After turning Twitter upside down, Elon Musk ventured further into the slippery slope of content moderation, a key issue for the future of the influential platform under pressure after the departure of advertisers and senior officials.
The owner and boss of the social network for three weeks had some suspended user accounts restored on Friday, saying immediately that he “has not yet made a decision on (Donald) Trump”.
He then launched a poll on the possible return of the former American president, who was banned from major social platforms after the attack on Capitol Hill in January 2021.
The Tesla boss, who defends an absolute view of freedom of expression, is expected to turn to this topic and to moderate content in general.
“The politics of the new Twitter is freedom of speech, but not freedom to reach” the public, he said on Friday.
“Negative or hateful tweets will be demoted and demonetized, so there’s no back-to-back ad or other revenue for Twitter. You won’t find these tweets unless you specifically look for them , which is no different from the rest of Twitter. internet,” he added.
The vision of the libertarian entrepreneur for the platform at the center of the political and social life of many countries worries many associations, authorities and advertisers. They fear that Elon Musk will remove existing safeguards, fragile as they are, against misinformation, harassment and other abuse.
His tweets on Friday refer to YouTube’s strategy, where content close to the limits set by regulations is more likely to appear in priority, without disappearing entirely.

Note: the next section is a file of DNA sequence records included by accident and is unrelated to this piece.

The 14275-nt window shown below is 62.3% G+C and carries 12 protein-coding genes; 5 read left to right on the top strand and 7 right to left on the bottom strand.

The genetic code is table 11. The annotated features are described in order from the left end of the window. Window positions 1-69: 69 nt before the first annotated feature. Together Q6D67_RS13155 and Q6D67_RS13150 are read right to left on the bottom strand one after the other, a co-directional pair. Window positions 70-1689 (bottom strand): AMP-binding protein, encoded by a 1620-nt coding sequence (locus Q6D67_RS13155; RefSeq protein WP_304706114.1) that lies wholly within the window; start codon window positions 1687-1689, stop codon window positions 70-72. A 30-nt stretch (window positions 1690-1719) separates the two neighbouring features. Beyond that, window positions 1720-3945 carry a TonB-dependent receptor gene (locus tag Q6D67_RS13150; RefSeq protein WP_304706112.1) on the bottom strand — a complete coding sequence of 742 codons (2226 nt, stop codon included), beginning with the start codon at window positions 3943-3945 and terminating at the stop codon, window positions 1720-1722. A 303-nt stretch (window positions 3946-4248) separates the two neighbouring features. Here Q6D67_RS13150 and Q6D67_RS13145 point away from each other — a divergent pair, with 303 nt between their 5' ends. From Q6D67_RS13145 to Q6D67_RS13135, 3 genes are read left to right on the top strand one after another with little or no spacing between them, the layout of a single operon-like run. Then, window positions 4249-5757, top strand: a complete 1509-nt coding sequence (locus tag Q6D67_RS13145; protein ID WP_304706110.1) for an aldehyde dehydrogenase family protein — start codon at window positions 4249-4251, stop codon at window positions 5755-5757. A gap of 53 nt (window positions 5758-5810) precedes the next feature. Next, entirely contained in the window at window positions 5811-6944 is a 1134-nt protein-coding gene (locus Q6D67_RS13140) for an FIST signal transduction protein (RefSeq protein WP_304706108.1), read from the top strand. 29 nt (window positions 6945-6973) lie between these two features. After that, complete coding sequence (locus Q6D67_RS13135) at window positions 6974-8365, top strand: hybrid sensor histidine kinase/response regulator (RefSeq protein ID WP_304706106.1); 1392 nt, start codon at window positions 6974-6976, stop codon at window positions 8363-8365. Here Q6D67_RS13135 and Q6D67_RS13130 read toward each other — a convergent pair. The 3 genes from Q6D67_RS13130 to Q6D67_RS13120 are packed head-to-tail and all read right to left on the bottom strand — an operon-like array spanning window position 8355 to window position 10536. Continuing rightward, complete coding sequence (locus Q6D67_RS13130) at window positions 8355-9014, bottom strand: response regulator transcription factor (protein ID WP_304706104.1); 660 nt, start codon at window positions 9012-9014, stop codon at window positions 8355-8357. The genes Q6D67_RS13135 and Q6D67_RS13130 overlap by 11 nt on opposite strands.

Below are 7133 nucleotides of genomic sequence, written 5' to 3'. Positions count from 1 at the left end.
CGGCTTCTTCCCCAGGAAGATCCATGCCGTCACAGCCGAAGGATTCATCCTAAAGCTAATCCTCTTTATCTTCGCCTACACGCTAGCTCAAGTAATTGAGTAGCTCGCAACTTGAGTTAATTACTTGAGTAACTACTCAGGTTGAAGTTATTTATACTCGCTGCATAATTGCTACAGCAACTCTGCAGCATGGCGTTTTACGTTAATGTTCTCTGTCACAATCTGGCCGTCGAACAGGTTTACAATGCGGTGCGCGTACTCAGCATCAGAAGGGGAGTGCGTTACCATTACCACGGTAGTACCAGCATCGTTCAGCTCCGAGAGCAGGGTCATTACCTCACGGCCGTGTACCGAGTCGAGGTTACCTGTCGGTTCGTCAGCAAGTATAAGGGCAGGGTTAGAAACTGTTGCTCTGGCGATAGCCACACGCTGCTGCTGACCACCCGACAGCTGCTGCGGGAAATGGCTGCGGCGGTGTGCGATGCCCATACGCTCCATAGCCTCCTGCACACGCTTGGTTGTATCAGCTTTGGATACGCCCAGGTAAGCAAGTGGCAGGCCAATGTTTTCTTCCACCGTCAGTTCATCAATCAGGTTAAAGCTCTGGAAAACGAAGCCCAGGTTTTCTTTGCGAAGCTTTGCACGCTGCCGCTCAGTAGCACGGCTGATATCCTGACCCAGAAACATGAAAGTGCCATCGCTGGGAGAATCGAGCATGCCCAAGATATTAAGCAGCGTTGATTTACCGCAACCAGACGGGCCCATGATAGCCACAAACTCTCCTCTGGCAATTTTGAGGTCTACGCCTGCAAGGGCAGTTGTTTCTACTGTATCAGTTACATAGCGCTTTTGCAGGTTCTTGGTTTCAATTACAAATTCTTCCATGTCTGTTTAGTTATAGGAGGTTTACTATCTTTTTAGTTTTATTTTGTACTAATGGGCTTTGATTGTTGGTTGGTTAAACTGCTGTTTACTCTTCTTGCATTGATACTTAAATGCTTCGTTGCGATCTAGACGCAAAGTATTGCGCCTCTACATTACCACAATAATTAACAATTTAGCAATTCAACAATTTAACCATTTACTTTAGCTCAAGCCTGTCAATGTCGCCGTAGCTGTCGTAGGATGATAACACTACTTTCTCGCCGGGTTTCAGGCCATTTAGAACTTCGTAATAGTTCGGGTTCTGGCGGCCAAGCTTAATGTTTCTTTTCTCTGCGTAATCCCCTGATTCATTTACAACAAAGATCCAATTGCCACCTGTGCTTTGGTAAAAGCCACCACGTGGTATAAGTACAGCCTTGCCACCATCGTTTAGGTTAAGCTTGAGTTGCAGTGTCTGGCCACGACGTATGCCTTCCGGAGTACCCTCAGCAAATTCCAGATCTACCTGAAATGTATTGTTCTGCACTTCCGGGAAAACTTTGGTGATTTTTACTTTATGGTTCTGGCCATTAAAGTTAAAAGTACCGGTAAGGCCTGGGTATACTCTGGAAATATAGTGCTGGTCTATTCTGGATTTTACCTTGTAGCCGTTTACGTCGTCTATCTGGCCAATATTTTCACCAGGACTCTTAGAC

– “Chief content moderator” –
Ella Irwin, its new head of site safety, shared the CEO’s clarifications as “important principles for Twitter”, “which will help us keep the platform healthy”.
It is not certain, however, that this will be enough to convince brands to leave, such as General Motors or Pfizer.
Because Elon Musk has multiplied both promises (such as the future creation of a content moderation council) and provocations. He even threatened to call for a “thermonuclear” boycott of dissident advertisers.
At Twitter, several engineers have been fired since Monday after questioning the new boss, either on the platform or the company’s internal messaging system.
“He’s now the chief content moderator, busy patrolling anything he doesn’t like,” said Sarah Roberts, a social media professor at UCLA University.
On Friday, as if to prove his neutrality, Elon Musk brought back accounts from opposing political sides.
Comedian Kathy Griffin has been reinstated. He had two million subscribers before being suspended last week after he, like other internet users, changed his username to “Elon Musk” to mock the boss.
“Twitter accounts that impersonate other people, without clearly specifying that it is a parody, will be permanently suspended,” Elon Musk said.
“The Babylon Bee”, an American satirical site, and Jordan Peterson, a conservative media personality, also celebrated their return. They were suspended in March and August for hate speech violations — both ridiculed transgender figures.
– “The internet of Apple and Google” –
Yoel Roth, Twitter’s former chief security officer, noted in a New York Times op-ed on Friday that Donald Trump’s return to the site is a “virtual certainty.”
Last week, Yoel Roth was still defending the multi-billionaire’s decisions, arguing for example that content moderation teams were largely spared during the layoff of half of the group’s employees.
He then resigned in defiance of Elon Musk’s methods, which “defined Twitter’s regulations with unilateral orders”, he explained.
He warned that the chief executive failed at all to “convince advertisers”, a big problem for Twitter’s business model.
Even if he diversifies his sources of income, Elon Musk will find it difficult to implement his vision of freedom of expression in the face of American, European and Indian regulators, who are ready to fight if the platform does not respect their law
But above all, Yoel Roth says, Elon Musk underestimates the power of Apple and Google, which control the world’s two major mobile operating systems, iOS and Android.
The two giants can ban any application that does not respect their content rules, which are often quite vague, with “catastrophic” consequences for said application, detailed by the former manager.
“Twitter needs to balance the new owner’s goals with the real-world realities of internet life from Apple and Google,” he said.